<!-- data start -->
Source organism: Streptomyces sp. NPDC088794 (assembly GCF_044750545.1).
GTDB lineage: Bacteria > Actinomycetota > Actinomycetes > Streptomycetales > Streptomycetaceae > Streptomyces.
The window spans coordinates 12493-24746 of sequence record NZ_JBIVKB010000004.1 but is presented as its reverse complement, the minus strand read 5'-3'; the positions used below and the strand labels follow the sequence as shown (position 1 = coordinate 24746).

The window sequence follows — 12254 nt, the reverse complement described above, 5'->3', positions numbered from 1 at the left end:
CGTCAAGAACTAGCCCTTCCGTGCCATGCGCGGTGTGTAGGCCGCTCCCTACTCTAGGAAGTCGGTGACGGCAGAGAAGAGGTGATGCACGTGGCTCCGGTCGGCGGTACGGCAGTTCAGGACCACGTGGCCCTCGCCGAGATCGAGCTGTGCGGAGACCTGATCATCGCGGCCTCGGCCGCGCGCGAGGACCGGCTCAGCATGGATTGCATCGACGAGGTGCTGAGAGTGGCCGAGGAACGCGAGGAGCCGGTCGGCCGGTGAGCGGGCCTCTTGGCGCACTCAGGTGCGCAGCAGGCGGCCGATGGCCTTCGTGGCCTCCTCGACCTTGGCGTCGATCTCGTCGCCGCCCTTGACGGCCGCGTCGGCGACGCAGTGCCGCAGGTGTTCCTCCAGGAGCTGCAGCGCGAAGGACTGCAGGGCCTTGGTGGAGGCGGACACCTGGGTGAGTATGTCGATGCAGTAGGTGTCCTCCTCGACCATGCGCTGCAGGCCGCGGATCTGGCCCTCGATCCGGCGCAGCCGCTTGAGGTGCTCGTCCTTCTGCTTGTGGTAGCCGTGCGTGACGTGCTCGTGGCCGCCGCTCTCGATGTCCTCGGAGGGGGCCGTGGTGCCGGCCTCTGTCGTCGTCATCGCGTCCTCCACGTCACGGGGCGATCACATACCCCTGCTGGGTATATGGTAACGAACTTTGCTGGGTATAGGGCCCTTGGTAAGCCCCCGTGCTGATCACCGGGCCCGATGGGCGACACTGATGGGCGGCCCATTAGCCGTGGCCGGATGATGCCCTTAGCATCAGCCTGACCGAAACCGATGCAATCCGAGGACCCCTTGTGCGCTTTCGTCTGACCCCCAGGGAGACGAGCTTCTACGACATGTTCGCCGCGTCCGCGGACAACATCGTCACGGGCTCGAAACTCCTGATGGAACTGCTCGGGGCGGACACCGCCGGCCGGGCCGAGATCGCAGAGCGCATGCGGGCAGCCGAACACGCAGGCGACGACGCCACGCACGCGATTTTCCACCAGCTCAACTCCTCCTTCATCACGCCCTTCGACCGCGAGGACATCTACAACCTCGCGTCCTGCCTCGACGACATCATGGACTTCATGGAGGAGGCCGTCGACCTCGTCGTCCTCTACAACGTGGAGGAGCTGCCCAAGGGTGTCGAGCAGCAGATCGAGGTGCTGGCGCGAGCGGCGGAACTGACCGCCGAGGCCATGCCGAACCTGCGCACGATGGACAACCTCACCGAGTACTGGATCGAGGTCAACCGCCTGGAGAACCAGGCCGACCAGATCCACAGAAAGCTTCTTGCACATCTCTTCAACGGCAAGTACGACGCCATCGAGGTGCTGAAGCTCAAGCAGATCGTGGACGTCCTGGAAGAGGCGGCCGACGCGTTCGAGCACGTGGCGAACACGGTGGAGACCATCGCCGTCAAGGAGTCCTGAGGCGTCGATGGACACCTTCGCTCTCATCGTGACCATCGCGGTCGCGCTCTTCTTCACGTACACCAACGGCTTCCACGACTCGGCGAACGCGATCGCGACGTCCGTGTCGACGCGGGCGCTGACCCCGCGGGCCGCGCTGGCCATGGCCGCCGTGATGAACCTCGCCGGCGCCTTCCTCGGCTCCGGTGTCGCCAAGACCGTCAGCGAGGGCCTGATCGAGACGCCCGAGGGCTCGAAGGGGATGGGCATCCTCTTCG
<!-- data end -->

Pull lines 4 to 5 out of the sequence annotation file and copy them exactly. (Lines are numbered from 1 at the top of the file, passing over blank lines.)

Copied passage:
The window sequence follows — 12254 nt, the reverse complement described above, 5'->3', positions numbered from 1 at the left end:
CGTCAAGAACTAGCCCTTCCGTGCCATGCGCGGTGTGTAGGCCGCTCCCTACTCTAGGAAGTCGGTGACGGCAGAGAAGAGGTGATGCACGTGGCTCCGGTCGGCGGTACGGCAGTTCAGGACCACGTGGCCCTCGCCGAGATCGAGCTGTGCGGAGACCTGATCATCGCGGCCTCGGCCGCGCGCGAGGACCGGCTCAGCATGGATTGCATCGACGAGGTGCTGAGAGTGGCCGAGGAACGCGAGGAGCCGGTCGGCCGGTGAGCGGGCCTCTTGGCGCACTCAGGTGCGCAGCAGGCGGCCGATGGCCTTCGTGGCCTCCTCGACCTTGGCGTCGATCTCGTCGCCGCCCTTGACGGCCGCGTCGGCGACGCAGTGCCGCAGGTGTTCCTCCAGGAGCTGCAGCGCGAAGGACTGCAGGGCCTTGGTGGAGGCGGACACCTGGGTGAGTATGTCGATGCAGTAGGTGTCCTCCTCGACCATGCGCTGCAGGCCGCGGATCTGGCCCTCGATCCGGCGCAGCCGCTTGAGGTGCTCGTCCTTCTGCTTGTGGTAGCCGTGCGTGACGTGCTCGTGGCCGCCGCTCTCGATGTCCTCGGAGGGGGCCGTGGTGCCGGCCTCTGTCGTCGTCATCGCGTCCTCCACGTCACGGGGCGATCACATACCCCTGCTGGGTATATGGTAACGAACTTTGCTGGGTATAGGGCCCTTGGTAAGCCCCCGTGCTGATCACCGGGCCCGATGGGCGACACTGATGGGCGGCCCATTAGCCGTGGCCGGATGATGCCCTTAGCATCAGCCTGACCGAAACCGATGCAATCCGAGGACCCCTTGTGCGCTTTCGTCTGACCCCCAGGGAGACGAGCTTCTACGACATGTTCGCCGCGTCCGCGGACAACATCGTCACGGGCTCGAAACTCCTGATGGAACTGCTCGGGGCGGACACCGCCGGCCGGGCCGAGATCGCAGAGCGCATGCGGGCAGCCGAACACGCAGGCGACGACGCCACGCACGCGATTTTCCACCAGCTCAACTCCTCCTTCATCACGCCCTTCGACCGCGAGGACATCTACAACCTCGCGTCCTGCCTCGACGACATCATGGACTTCATGGAGGAGGCCGTCGACCTCGTCGTCCTCTACAACGTGGAGGAGCTGCCCAAGGGTGTCGAGCAGCAGATCGAGGTGCTGGCGCGAGCGGCGGAACTGACCGCCGAGGCCATGCCGAACCTGCGCACGATGGACAACCTCACCGAGTACTGGATCGAGGTCAACCGCCTGGAGAACCAGGCCGACCAGATCCACAGAAAGCTTCTTGCACATCTCTTCAACGGCAAGTACGACGCCATCGAGGTGCTGAAGCTCAAGCAGATCGTGGACGTCCTGGAAGAGGCGGCCGACGCGTTCGAGCACGTGGCGAACACGGTGGAGACCATCGCCGTCAAGGAGTCCTGAGGCGTCGATGGACACCTTCGCTCTCATCGTGACCATCGCGGTCGCGCTCTTCTTCACGTACACCAACGGCTTCCACGACTCGGCGAACGCGATCGCGACGTCCGTGTCGACGCGGGCGCTGACCCCGCGGGCCGCGCTGGCCATGGCCGCCGTGATGAACCTCGCCGGCGCCTTCCTCGGCTCCGGTGTCGCCAAGACCGTCAGCGAGGGCCTGATCGAGACGCCCGAGGGCTCGAAGGGGATGGGCATCCTCTTCG